The challenge is to an Equal Employment Opportunity Commission advisory that says employers must let LGBT workers access the bathrooms of their choice. The EEOC warned in the same advisory that failure to use a worker’s preferred pronouns could amount to unlawful harassment. The document is based on the Supreme Court’s landmark gay rights decision, Bostock v. Clayton County.
In Bostock, the Supreme Court said it is illegal under federal law to fire someone for being gay or transgender. President Joe Biden signed an executive order committing to a whole-of-government implementation of the Bostock decision on his first day in office. The order intends to guarantee civil rights protections for LGBT people in a wide range of contexts, from housing to refugee resettlement. The order put the administration on a collision course with red state dissenters on issues like bathroom access and women’s sports.
Texas says the EEOC’s directive goes well beyond the Court’s holding in Bostock and violates the First Amendment to the extent it forces workers to use a person’s preferred pronouns.
“States should be able to choose protection of privacy for their employers over subjective views of gender, and this illegal guidance puts many women and children at risk,” Texas attorney general Ken Paxton said in a statement. “These backdoor attempts to force businesses, including the state of Texas, to align with [EEOC’s] beliefs is unacceptable.”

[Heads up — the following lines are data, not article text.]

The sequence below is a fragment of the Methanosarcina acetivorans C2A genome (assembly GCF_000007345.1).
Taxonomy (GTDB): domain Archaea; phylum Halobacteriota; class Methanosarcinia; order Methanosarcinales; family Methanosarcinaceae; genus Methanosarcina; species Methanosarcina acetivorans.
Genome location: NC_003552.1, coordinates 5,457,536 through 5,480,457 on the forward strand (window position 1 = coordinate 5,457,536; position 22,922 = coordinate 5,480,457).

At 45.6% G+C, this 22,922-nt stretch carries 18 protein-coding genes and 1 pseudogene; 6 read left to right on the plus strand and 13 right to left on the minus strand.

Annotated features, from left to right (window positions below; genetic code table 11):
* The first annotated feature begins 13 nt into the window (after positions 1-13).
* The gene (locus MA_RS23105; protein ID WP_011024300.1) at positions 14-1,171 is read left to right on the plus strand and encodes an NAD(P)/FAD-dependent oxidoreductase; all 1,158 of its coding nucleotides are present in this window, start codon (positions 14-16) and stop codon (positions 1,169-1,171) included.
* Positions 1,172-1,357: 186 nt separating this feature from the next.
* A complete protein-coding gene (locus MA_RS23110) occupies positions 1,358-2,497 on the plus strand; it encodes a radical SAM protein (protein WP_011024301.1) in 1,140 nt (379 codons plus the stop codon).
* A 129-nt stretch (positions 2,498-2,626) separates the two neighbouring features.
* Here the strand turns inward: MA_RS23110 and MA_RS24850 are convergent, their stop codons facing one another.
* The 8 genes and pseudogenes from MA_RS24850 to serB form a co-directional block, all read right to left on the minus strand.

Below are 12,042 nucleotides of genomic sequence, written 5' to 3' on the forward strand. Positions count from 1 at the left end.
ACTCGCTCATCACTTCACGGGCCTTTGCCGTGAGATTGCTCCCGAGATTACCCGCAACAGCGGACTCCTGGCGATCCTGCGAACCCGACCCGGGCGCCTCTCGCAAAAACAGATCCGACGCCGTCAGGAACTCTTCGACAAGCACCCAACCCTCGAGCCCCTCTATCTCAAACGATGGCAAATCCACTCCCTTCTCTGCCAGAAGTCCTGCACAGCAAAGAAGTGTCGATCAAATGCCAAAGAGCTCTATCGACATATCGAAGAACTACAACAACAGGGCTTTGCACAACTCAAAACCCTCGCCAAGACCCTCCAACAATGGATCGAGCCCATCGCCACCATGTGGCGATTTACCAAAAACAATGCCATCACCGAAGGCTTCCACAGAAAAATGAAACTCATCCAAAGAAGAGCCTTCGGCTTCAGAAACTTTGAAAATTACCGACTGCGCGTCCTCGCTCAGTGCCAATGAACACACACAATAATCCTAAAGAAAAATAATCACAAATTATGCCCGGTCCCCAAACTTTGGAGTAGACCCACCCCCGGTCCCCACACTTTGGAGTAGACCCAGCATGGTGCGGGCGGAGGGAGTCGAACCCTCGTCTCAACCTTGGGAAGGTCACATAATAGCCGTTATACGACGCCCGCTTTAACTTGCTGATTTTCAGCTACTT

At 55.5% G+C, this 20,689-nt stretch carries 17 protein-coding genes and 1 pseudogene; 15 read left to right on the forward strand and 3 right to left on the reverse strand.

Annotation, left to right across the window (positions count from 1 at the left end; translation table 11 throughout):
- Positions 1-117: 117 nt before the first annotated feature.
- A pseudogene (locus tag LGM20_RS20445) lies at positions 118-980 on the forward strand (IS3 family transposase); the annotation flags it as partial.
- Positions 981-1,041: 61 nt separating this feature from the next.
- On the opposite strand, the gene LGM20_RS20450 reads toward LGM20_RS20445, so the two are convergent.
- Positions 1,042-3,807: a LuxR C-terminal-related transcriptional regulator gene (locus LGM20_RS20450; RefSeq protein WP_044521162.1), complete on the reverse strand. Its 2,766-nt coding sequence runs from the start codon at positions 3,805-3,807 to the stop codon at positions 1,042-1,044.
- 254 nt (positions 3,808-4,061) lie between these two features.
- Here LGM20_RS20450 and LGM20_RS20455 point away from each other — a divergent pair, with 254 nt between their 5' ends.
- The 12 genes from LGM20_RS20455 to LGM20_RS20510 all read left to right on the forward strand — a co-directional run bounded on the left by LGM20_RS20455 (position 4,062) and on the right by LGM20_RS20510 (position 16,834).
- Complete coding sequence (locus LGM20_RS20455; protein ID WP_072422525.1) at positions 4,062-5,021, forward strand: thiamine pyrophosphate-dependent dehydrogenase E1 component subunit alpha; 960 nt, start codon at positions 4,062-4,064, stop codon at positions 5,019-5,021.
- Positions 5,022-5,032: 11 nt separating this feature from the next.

The Washington Free Beacon reported in June that some EEOC officials think Democratic appointees violated internal procedures to issue the document, and some career attorneys at the agency are anxious about defending it in court.
Texas is suing because many of the state’s agencies could face investigations or lawsuits if the document is allowed to stand. For example, the Texas Department of Agriculture requires its employees to dress “tastefully and professionally and be well groomed,” according to the complaint. It would consider an employee “dressed as a member of the opposite sex” to be in violation of the dress code policy. It does not have a policy on pronoun usage.
Agency offices have both mixed-sex bathrooms and unisex, single-occupancy bathrooms. State lawyers said in the complaint that the agency will not allow employees to use bathrooms inconsistent with their biological sex.
Though the Court ruled narrowly in Bostock, administration lawyers and judicial liberals say the justices’ reasoning naturally applies to other forms of LGBT discrimination. Lawyers for the state counter that Bostock is limited to and cannot justify guidance as expansive as EEOC’s.
“Bostock is far narrower than the June 15 guidance,” the lawsuit reads. “Bostock explicitly disclaimed that it was deciding whether sex-segregated bathrooms, locker rooms, and dress codes would violate Title VII. Nor did the Court ever address the issue of pronouns.”
The Court’s decision said it was not broaching any disputes involving “sex-segregated bathrooms, locker rooms, and dress codes.”
“None of these other laws are before us; we have not had the benefit of adversarial testing about the meaning of their terms, and we do not prejudge any such question today,” the decision reads.
An agency spokeswoman told the Free Beacon in June that the guidance document simply applies the Court’s reasoning in Bostock to new contexts, which is not unusual.
“EEOC is also charged by statute with the responsibility to enforce the law which includes applying established principles to new fact patterns,” EEOC spokeswoman Christine Saah Nazer said. “It is not restricted to opining only on issues the Supreme Court has already decided.”
Elsewhere in the lawsuit, state lawyers say EEOC’s guidance forces them to violate their employees’ free speech rights.
“By purporting to require that empl….